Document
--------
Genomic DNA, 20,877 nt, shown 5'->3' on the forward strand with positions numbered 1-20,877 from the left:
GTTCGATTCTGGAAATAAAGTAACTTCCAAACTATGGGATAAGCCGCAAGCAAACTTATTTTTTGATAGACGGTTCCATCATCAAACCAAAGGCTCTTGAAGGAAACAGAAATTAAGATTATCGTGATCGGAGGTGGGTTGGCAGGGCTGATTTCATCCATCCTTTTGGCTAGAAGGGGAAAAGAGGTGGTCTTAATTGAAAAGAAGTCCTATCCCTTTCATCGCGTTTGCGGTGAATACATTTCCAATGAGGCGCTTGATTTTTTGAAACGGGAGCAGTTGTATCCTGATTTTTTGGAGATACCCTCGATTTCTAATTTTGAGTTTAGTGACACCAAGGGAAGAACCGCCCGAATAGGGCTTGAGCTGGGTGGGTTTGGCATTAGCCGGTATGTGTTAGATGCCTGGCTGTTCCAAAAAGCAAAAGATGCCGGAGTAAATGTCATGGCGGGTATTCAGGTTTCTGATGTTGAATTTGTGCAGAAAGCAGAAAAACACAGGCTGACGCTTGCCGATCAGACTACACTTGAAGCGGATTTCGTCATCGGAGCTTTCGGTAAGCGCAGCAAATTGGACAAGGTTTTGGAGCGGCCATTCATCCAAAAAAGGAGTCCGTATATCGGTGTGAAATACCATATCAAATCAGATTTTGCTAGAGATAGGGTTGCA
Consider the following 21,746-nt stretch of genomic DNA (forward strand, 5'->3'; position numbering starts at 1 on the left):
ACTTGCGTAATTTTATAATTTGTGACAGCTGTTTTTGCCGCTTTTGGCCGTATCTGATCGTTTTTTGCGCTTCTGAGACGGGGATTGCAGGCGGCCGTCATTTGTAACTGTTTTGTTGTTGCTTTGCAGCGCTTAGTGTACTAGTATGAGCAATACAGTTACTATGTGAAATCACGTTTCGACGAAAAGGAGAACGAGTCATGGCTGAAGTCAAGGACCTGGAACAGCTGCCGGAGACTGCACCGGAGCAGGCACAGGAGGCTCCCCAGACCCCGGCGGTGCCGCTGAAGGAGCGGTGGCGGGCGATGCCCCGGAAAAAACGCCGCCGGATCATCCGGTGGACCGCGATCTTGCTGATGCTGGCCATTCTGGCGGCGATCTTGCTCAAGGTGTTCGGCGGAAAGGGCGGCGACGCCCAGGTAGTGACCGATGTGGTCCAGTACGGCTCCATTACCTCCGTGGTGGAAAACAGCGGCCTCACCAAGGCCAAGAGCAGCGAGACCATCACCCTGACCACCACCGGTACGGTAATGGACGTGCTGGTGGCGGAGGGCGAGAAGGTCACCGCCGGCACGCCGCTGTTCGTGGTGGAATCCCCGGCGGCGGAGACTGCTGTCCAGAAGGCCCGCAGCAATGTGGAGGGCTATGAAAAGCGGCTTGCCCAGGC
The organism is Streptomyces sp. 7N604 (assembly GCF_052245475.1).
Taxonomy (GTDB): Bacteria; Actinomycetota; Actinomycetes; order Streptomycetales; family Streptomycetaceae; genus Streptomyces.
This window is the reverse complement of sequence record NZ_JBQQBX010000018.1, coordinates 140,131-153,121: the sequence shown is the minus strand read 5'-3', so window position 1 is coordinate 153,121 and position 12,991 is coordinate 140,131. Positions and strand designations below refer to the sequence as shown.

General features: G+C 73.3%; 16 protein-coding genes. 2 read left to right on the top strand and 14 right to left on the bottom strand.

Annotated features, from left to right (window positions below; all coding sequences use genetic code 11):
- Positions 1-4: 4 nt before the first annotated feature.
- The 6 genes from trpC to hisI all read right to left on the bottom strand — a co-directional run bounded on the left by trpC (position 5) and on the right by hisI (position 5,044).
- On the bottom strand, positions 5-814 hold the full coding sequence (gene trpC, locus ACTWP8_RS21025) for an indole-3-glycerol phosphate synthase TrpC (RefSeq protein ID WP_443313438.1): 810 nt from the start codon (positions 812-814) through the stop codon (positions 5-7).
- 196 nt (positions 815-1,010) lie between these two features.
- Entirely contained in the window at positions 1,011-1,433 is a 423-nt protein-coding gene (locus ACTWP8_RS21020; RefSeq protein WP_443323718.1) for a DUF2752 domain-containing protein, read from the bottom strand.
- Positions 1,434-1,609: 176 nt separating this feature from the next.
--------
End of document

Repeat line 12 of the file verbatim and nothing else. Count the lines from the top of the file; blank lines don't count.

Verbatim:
- On the bottom strand, positions 5-814 hold the full coding sequence (gene trpC, locus ACTWP8_RS21025) for an indole-3-glycerol phosphate synthase TrpC (RefSeq protein ID WP_443313438.1): 810 nt from the start codon (positions 812-814) through the stop codon (positions 5-7).